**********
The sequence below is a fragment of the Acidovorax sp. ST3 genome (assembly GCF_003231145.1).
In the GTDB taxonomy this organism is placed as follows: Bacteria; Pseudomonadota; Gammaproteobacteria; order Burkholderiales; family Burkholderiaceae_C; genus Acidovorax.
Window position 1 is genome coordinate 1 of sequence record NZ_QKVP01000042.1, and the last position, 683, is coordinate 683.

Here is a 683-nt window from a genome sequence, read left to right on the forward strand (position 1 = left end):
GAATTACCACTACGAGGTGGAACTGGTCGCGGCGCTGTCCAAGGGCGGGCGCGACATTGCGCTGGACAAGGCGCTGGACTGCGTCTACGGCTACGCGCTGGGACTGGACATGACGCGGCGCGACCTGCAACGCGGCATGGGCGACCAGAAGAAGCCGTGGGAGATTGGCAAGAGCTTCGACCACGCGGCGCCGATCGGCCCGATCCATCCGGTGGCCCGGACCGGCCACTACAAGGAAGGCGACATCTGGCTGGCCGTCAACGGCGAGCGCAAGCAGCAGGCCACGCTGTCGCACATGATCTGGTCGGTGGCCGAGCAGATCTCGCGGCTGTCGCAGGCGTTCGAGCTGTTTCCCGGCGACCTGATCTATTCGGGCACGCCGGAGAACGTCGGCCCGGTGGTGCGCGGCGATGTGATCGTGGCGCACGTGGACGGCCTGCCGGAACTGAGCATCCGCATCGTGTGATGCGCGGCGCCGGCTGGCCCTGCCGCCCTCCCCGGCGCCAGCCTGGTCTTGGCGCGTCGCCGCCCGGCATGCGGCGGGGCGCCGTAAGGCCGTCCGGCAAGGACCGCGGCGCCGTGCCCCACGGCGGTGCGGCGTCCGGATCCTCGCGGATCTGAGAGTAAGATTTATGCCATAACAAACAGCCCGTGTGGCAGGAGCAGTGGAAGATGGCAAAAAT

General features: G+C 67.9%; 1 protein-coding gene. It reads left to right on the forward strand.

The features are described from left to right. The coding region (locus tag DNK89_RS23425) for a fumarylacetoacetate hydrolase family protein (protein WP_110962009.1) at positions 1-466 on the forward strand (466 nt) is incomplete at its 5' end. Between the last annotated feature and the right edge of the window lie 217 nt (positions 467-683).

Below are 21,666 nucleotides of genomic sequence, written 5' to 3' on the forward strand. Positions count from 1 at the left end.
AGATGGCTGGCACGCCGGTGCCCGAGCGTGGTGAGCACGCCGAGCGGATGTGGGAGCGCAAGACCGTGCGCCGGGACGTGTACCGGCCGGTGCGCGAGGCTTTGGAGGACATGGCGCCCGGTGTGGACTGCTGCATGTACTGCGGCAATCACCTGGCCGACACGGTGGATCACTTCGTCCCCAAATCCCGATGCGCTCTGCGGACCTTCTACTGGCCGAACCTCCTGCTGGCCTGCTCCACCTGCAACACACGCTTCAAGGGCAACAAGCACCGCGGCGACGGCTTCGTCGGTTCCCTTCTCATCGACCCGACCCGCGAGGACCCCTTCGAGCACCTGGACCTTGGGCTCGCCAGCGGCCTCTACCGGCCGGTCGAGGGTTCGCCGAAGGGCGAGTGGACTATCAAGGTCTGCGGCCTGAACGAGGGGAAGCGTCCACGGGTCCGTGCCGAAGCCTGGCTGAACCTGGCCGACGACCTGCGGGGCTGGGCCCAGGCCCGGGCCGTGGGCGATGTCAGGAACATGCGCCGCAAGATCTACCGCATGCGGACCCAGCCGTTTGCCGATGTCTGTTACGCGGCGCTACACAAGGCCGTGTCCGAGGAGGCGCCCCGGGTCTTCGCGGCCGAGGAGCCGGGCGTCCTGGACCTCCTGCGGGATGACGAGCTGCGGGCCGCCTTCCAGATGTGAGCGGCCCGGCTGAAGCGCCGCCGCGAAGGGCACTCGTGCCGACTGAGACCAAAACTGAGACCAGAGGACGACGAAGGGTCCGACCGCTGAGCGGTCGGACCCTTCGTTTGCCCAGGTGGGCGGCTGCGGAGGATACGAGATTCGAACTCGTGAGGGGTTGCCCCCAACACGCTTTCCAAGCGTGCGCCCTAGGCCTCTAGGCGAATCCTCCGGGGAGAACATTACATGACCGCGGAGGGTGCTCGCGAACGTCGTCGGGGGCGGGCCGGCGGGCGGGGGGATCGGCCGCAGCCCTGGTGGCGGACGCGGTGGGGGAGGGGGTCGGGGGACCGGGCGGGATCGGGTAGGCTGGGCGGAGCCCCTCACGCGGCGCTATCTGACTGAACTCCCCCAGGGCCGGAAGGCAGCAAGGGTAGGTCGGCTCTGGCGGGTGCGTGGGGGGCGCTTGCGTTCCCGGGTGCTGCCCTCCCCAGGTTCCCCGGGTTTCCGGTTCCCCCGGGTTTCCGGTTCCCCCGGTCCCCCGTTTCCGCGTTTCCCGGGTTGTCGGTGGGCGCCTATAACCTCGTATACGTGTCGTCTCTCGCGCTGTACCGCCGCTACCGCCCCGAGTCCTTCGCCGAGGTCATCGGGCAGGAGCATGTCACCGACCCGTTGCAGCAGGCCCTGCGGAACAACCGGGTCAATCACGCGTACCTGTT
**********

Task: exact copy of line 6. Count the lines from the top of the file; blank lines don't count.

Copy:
General features: G+C 67.9%; 1 protein-coding gene. It reads left to right on the forward strand.